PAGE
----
Introduction to Secure Electronic Transaction (SET)
- The SET Scene
- Details of a Purchase Request
- SET in Practice
Secure Electronic Transaction (SET) is an open encryption and security specification designed to protect credit card transactions on the Internet. The current version, SETv1, emerged from a call for security standards by MasterCard and Visa in February 1996. A wide range of companies were involved in developing the initial specification, including IBM, Microsoft, Netscape, RSA, Terisa, and Verisign. Since 1996 there have been numerous tests of the concept; by 1998, the first wave of SET-compliant products was available.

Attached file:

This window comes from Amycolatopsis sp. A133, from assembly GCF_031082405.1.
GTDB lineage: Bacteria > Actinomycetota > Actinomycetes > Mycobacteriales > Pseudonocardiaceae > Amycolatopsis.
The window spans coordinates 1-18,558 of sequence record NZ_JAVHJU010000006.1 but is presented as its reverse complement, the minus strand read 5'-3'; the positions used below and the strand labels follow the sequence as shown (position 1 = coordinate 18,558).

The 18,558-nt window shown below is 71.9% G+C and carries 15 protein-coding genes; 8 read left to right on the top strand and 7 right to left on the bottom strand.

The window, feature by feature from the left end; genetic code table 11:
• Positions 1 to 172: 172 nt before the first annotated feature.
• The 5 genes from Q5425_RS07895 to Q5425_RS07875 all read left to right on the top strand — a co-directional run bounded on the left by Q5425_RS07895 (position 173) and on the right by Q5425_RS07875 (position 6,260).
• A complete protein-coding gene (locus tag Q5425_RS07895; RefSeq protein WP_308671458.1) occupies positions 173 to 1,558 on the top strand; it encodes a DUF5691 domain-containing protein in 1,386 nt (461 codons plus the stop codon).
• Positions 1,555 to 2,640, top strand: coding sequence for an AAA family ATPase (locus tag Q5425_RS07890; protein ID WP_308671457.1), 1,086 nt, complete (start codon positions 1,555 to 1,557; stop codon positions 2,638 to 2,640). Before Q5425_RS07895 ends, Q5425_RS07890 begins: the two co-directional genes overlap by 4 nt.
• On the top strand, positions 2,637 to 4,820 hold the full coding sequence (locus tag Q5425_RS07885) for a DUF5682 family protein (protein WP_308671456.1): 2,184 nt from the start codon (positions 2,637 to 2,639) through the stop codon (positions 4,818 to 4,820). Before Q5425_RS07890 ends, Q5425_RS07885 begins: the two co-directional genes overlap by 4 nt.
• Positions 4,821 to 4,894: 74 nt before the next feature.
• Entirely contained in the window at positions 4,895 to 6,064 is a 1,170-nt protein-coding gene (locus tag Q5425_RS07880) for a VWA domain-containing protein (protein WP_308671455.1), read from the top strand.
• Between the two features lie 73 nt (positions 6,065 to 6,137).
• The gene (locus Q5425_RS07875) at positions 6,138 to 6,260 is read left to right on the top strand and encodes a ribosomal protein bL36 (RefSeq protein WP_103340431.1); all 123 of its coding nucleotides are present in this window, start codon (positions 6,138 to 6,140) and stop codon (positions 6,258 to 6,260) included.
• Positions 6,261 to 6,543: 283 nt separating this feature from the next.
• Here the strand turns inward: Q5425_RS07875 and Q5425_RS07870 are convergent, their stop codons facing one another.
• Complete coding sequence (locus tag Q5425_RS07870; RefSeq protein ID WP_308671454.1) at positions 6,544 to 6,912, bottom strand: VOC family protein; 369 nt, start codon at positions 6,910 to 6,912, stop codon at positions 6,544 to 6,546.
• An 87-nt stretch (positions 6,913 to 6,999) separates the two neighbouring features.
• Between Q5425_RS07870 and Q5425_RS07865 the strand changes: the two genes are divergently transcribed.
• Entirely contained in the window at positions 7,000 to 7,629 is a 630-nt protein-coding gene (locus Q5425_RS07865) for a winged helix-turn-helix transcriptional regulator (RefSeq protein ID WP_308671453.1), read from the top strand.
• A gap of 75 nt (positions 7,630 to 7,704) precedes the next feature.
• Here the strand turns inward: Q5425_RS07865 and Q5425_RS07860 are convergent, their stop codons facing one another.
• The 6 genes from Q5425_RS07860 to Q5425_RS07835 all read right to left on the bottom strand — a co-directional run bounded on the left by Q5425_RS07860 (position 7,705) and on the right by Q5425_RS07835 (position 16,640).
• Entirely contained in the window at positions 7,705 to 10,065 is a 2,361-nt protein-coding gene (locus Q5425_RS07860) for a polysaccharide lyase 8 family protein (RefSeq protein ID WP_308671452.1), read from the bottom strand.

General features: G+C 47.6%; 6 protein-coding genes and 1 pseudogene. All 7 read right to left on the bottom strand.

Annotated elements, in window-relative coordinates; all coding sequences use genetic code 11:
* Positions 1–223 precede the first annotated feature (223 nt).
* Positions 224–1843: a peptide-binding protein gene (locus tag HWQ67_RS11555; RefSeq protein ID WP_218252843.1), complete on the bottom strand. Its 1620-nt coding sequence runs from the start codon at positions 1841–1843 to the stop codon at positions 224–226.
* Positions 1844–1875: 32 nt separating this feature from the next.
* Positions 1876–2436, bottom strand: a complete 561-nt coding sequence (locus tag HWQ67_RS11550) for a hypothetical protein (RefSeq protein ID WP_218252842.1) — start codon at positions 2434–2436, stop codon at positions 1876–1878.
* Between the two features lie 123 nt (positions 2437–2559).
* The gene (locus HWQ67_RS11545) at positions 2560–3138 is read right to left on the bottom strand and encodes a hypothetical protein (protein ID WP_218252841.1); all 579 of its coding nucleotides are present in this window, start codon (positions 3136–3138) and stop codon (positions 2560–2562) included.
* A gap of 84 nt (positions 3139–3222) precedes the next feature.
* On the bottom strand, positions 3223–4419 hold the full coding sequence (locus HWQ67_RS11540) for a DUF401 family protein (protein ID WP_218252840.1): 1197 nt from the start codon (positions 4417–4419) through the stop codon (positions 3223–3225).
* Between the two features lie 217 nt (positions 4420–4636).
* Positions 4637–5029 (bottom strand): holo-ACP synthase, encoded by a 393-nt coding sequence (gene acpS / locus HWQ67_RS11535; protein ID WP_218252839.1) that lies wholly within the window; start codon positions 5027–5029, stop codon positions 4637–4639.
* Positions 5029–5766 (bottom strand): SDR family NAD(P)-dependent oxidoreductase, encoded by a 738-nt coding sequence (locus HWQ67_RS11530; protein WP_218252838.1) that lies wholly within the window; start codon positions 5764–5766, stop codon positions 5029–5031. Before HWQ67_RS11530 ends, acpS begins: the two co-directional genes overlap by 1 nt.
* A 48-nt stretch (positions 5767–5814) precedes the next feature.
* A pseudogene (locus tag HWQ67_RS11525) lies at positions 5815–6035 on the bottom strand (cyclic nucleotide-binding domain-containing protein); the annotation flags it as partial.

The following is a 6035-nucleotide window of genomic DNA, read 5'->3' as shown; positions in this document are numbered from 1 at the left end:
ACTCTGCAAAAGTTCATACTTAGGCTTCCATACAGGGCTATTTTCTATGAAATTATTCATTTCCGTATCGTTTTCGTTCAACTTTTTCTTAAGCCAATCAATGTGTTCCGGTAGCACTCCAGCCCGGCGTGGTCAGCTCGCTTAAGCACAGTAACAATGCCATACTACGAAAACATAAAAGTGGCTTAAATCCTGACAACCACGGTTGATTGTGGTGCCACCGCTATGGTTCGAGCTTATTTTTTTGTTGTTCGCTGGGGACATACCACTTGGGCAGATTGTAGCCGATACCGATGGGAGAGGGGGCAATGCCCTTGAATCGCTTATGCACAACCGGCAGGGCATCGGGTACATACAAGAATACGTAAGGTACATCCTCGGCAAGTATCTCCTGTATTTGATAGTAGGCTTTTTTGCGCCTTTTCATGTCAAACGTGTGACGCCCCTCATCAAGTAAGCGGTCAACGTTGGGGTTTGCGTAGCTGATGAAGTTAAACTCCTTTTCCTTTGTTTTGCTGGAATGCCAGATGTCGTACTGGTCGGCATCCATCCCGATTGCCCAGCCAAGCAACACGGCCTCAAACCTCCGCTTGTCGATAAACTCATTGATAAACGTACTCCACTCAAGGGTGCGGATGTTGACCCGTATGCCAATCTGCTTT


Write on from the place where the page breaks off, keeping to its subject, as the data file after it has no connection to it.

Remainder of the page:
SET is not itself a payment system. Rather, it's a set of security protocols and formats enabling users to employ the existing credit card payment infrastructure on an open network, such as the Internet, in a secure fashion. In essence, SET consists of three services:
Providing a secure communications channel among all parties involved in a transaction.
Providing trust by the use of X.509v3 digital certificates.
Ensuring privacy because the information is only available to parties in a transaction when and where necessary.